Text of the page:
BP 148/80 (VOTE EDITION)

You make dinner early for your small, by American family standards, family–a guy, your tween-guy you would die for, and you–except you shove your dinner portion into the freezer.

And hurry upstairs.

HERE! you declare with a carny-smile and bowlful of crockpot BBQ chicken that’s been the source of your home’s major fragrance for the last few hours and he, your tween-guy you would die for, tears his eyes from his computer screen, cries WHAT THE HECK as he takes the bowl, knowing something’s up because you have forbidden him from ever eating meals in his bedroom while playing a video game. His delight in this taboo you are encouraging him to violate, that he believes you are, for this moment, a ‘cool mom’, activates your colossal, juicy-love heart. You place your hand on your chest as though about to recite the Pledge of Allegiance. You blow him a kiss. Twiddle fingers with a reassuring nod he acknowledges with skepticism and a dash of suspicion, but accepts.

You rush downstairs.

You grab your blood pressure cuff from the butler’s pantry’s secret drawer, plop on the couch and turn on the TV, wondering if your face looks as desperate as you feel: A heady-lead inner-devastation, a fast-encroaching, dismally lit Dadaist wasteland, aging you.

But then a water-logged-orange enters your living room, and another form that looks and acts human strides elegantly to a podium. You respond to this form’s wave to the camera with a hopeful wave of your own, as ready as you’ll ever be.

And the birth of a nation begins.

Immediately you realize stillness is not an option and begin pacing the downstairs of your home, listening to the TV.

You are pacing when your other guy arrives. You gesture at his dinner on the counter and he gets it, knows the survival of your small family depends on your pacing and you’re grateful he knows this—but then it is obvious he can stay seated on the couch as he eats. Can, in fact, eat. Benignly. And well. As though eating while watching a cooking show. Or maybe Bugs Bunny.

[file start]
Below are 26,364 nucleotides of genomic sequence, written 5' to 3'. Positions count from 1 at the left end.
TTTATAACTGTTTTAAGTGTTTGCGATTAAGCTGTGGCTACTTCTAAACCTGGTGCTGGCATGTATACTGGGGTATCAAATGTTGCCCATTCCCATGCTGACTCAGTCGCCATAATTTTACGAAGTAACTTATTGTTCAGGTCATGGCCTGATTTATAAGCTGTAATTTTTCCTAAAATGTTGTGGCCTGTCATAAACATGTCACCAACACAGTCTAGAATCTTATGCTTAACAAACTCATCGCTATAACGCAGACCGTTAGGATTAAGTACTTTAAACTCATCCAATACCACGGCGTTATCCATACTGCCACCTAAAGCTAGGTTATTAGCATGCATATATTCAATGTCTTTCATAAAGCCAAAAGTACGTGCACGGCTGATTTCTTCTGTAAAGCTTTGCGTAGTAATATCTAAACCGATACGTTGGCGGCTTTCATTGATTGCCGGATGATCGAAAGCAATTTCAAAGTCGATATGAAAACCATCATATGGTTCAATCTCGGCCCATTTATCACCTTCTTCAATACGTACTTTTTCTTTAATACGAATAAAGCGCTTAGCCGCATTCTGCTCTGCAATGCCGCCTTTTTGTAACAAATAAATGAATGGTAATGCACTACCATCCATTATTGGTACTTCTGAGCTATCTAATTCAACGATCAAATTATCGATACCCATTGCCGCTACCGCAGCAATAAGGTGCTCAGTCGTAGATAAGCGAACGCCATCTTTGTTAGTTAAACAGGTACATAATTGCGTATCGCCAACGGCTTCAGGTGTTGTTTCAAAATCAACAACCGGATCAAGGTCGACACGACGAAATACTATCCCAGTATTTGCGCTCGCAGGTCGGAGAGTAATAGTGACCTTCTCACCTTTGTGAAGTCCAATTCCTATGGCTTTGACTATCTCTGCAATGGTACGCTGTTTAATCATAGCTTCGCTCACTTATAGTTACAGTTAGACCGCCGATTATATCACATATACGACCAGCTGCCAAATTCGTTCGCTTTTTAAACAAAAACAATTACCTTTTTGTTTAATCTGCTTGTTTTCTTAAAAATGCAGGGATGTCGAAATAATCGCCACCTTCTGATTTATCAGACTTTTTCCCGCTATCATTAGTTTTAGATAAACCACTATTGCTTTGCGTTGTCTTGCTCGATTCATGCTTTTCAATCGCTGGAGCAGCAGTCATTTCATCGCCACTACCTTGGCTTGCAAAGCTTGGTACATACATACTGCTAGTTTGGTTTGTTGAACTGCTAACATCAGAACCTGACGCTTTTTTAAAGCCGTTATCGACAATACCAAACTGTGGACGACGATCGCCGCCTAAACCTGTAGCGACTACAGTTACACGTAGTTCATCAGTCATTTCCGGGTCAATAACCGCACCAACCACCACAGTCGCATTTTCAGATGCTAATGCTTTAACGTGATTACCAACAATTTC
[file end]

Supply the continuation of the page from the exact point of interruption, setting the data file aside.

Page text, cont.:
Your BP cuff tightens on your wrist.

You are outside, on the back patio, silent-screaming at the hummingbird feeder and indigenous growth on the hill behind your fence rising into a star-pinged horizon and of course that’s when it happens: The bloated orange admits to committing a heinous crime and you miss it.

Oh! No! You!

Your guy yells. You rush inside and he explains the horror as you grab your phone and look it up on social media and it’s there, the clip is already there (!!!), people amazing you, how their fingers have mutated into the quickness of little fish evading the homemade nets of evil children.

You watch the clip and pump the BP cuff. You can’t breathe: An entire country blocks your lungs. Air cannot slip by Florida’s iron thrust, the gritty-gritty mass of Texas, or your own red hot state, California.

NO, you say, elongating the word like they do in the movies, scaring your guy: He spits out a mouthful of BBQ chicken and you throw a roll of paper towels at him, perhaps an attempt at emphasizing irony.

From here on out you never pace out of sight/earshot of the TV, which is now the size of the TV screen the woman in Attack of the 50 Foot Woman purchased for her personal viewing before she was exterminated.

Your tween-guy you would die for galumphs downstairs and asks what the heck is going on and you let your other guy explain as explaining anything comes easier to him than you and you’re grateful—if you open your mouth you will regurgitate red ribbons from every Greek tragedy, or worse: You will regurgitate Medea, whole.

You pace for your tween-guy you would die for. You pace for Greta. George. Breonna. You pace for your parakeets and your organic face cream. You pace for the planet—including that lady exposed on social media for ripping down a facemask display in Target in her weird, shrieky style…Or maybe not her.

And when it’s over and your tween-guy is back upstairs, brushing his teeth, locating his PJ’s, you grip your other guy’s hands and he pulls you onto the couch as he tells you that he knows and you tell him you know he knows and that you know you know he knows that you know how he feels, too.

You hold hands and watch aftermath on the TV. You’ve not held hands like this in some time. You both experience a reupholstered (the pricy kind) wonder. And when your guy suggests you breathe, you give it a shot.

And even though the birth of a country is cruel, tampered with, never over, and even though there’s a rattle in your throat and your arteries might explode, air fills your lungs.

You breathe.

Your country lets you.

About PB Rippey

Writer, wife, mother, fortunate. Fiction, memoir, poetry, kidlit (MG), member SCBWI. pbwrites.wordpress.com
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1 Response to BP 148/80 (VOTE EDITION)

  1. Pingback: Debate: Part 2 (Fly Edition) | PB Writes

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